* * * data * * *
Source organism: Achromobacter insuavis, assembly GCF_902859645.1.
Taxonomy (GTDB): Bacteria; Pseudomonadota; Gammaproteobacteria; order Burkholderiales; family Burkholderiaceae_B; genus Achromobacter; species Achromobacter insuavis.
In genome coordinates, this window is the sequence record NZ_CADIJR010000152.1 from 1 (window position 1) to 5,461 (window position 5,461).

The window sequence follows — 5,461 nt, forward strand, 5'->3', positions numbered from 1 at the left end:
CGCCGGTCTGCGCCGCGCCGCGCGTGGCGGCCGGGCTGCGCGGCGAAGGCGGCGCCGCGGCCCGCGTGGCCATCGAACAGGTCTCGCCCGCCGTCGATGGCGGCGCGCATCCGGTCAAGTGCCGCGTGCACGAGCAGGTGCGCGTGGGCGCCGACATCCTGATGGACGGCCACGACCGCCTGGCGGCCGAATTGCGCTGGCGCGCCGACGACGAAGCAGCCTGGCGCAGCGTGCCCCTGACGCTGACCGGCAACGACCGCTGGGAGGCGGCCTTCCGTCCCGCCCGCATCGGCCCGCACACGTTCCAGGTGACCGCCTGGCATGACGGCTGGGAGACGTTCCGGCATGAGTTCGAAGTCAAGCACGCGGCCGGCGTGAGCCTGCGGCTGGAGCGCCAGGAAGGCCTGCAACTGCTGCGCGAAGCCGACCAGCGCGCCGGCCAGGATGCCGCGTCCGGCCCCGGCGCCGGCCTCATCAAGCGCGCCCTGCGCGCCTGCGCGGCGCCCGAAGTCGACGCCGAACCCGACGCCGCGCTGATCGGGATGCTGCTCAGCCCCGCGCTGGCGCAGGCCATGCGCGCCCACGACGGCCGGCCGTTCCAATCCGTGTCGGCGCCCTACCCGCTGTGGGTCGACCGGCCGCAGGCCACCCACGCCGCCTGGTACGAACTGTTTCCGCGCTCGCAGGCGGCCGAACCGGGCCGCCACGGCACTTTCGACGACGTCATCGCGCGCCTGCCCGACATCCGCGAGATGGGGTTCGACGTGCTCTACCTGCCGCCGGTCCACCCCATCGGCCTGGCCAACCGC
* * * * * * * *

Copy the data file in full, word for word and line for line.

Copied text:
Source organism: Achromobacter insuavis, assembly GCF_902859645.1.
Taxonomy (GTDB): Bacteria; Pseudomonadota; Gammaproteobacteria; order Burkholderiales; family Burkholderiaceae_B; genus Achromobacter; species Achromobacter insuavis.
In genome coordinates, this window is the sequence record NZ_CADIJR010000152.1 from 1 (window position 1) to 5,461 (window position 5,461).

The window sequence follows — 5,461 nt, forward strand, 5'->3', positions numbered from 1 at the left end:
CGCCGGTCTGCGCCGCGCCGCGCGTGGCGGCCGGGCTGCGCGGCGAAGGCGGCGCCGCGGCCCGCGTGGCCATCGAACAGGTCTCGCCCGCCGTCGATGGCGGCGCGCATCCGGTCAAGTGCCGCGTGCACGAGCAGGTGCGCGTGGGCGCCGACATCCTGATGGACGGCCACGACCGCCTGGCGGCCGAATTGCGCTGGCGCGCCGACGACGAAGCAGCCTGGCGCAGCGTGCCCCTGACGCTGACCGGCAACGACCGCTGGGAGGCGGCCTTCCGTCCCGCCCGCATCGGCCCGCACACGTTCCAGGTGACCGCCTGGCATGACGGCTGGGAGACGTTCCGGCATGAGTTCGAAGTCAAGCACGCGGCCGGCGTGAGCCTGCGGCTGGAGCGCCAGGAAGGCCTGCAACTGCTGCGCGAAGCCGACCAGCGCGCCGGCCAGGATGCCGCGTCCGGCCCCGGCGCCGGCCTCATCAAGCGCGCCCTGCGCGCCTGCGCGGCGCCCGAAGTCGACGCCGAACCCGACGCCGCGCTGATCGGGATGCTGCTCAGCCCCGCGCTGGCGCAGGCCATGCGCGCCCACGACGGCCGGCCGTTCCAATCCGTGTCGGCGCCCTACCCGCTGTGGGTCGACCGGCCGCAGGCCACCCACGCCGCCTGGTACGAACTGTTTCCGCGCTCGCAGGCGGCCGAACCGGGCCGCCACGGCACTTTCGACGACGTCATCGCGCGCCTGCCCGACATCCGCGAGATGGGGTTCGACGTGCTCTACCTGCCGCCGGTCCACCCCATCGGCCTGGCCAACCGC